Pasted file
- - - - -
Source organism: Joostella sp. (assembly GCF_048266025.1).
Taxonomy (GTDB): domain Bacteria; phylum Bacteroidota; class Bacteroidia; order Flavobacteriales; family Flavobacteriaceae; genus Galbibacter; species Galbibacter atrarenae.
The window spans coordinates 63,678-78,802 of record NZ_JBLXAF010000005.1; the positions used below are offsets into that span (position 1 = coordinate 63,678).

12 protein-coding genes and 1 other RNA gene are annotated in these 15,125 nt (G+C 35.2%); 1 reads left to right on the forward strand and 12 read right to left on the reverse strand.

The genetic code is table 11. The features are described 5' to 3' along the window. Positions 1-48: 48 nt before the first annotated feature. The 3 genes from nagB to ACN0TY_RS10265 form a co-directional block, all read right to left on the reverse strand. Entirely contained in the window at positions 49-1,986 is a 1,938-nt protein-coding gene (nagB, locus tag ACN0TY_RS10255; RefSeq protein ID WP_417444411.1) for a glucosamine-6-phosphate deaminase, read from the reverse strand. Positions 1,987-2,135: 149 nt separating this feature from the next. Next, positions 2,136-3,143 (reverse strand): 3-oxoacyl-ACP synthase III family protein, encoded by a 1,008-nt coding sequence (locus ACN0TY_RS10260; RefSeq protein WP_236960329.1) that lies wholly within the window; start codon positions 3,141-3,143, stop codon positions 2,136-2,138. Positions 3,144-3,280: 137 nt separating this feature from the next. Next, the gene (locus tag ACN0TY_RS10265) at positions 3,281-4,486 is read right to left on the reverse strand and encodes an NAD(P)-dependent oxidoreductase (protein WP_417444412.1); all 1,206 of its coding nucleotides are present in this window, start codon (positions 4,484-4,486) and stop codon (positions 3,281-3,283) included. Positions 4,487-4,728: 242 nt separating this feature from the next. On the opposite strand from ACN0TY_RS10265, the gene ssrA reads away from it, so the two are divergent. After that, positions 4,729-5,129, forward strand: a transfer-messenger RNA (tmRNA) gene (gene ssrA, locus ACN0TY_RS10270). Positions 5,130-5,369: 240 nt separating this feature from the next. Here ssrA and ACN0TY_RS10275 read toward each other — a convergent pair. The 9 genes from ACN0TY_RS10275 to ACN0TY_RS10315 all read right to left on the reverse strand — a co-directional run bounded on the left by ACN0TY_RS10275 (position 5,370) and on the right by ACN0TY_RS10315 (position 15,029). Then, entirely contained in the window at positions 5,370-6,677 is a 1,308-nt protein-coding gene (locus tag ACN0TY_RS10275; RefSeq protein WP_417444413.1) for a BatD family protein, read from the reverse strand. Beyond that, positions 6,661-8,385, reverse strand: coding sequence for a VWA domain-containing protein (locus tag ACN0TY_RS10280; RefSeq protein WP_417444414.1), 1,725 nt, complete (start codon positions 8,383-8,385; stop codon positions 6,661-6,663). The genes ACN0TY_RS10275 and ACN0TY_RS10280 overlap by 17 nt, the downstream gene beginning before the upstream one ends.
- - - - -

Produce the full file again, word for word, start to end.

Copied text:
Source organism: Joostella sp. (assembly GCF_048266025.1).
Taxonomy (GTDB): domain Bacteria; phylum Bacteroidota; class Bacteroidia; order Flavobacteriales; family Flavobacteriaceae; genus Galbibacter; species Galbibacter atrarenae.
The window spans coordinates 63,678-78,802 of record NZ_JBLXAF010000005.1; the positions used below are offsets into that span (position 1 = coordinate 63,678).

12 protein-coding genes and 1 other RNA gene are annotated in these 15,125 nt (G+C 35.2%); 1 reads left to right on the forward strand and 12 read right to left on the reverse strand.

The genetic code is table 11. The features are described 5' to 3' along the window. Positions 1-48: 48 nt before the first annotated feature. The 3 genes from nagB to ACN0TY_RS10265 form a co-directional block, all read right to left on the reverse strand. Entirely contained in the window at positions 49-1,986 is a 1,938-nt protein-coding gene (nagB, locus tag ACN0TY_RS10255; RefSeq protein ID WP_417444411.1) for a glucosamine-6-phosphate deaminase, read from the reverse strand. Positions 1,987-2,135: 149 nt separating this feature from the next. Next, positions 2,136-3,143 (reverse strand): 3-oxoacyl-ACP synthase III family protein, encoded by a 1,008-nt coding sequence (locus ACN0TY_RS10260; RefSeq protein WP_236960329.1) that lies wholly within the window; start codon positions 3,141-3,143, stop codon positions 2,136-2,138. Positions 3,144-3,280: 137 nt separating this feature from the next. Next, the gene (locus tag ACN0TY_RS10265) at positions 3,281-4,486 is read right to left on the reverse strand and encodes an NAD(P)-dependent oxidoreductase (protein WP_417444412.1); all 1,206 of its coding nucleotides are present in this window, start codon (positions 4,484-4,486) and stop codon (positions 3,281-3,283) included. Positions 4,487-4,728: 242 nt separating this feature from the next. On the opposite strand from ACN0TY_RS10265, the gene ssrA reads away from it, so the two are divergent. After that, positions 4,729-5,129, forward strand: a transfer-messenger RNA (tmRNA) gene (gene ssrA, locus ACN0TY_RS10270). Positions 5,130-5,369: 240 nt separating this feature from the next. Here ssrA and ACN0TY_RS10275 read toward each other — a convergent pair. The 9 genes from ACN0TY_RS10275 to ACN0TY_RS10315 all read right to left on the reverse strand — a co-directional run bounded on the left by ACN0TY_RS10275 (position 5,370) and on the right by ACN0TY_RS10315 (position 15,029). Then, entirely contained in the window at positions 5,370-6,677 is a 1,308-nt protein-coding gene (locus tag ACN0TY_RS10275; RefSeq protein WP_417444413.1) for a BatD family protein, read from the reverse strand. Beyond that, positions 6,661-8,385, reverse strand: coding sequence for a VWA domain-containing protein (locus tag ACN0TY_RS10280; RefSeq protein WP_417444414.1), 1,725 nt, complete (start codon positions 8,383-8,385; stop codon positions 6,661-6,663). The genes ACN0TY_RS10275 and ACN0TY_RS10280 overlap by 17 nt, the downstream gene beginning before the upstream one ends.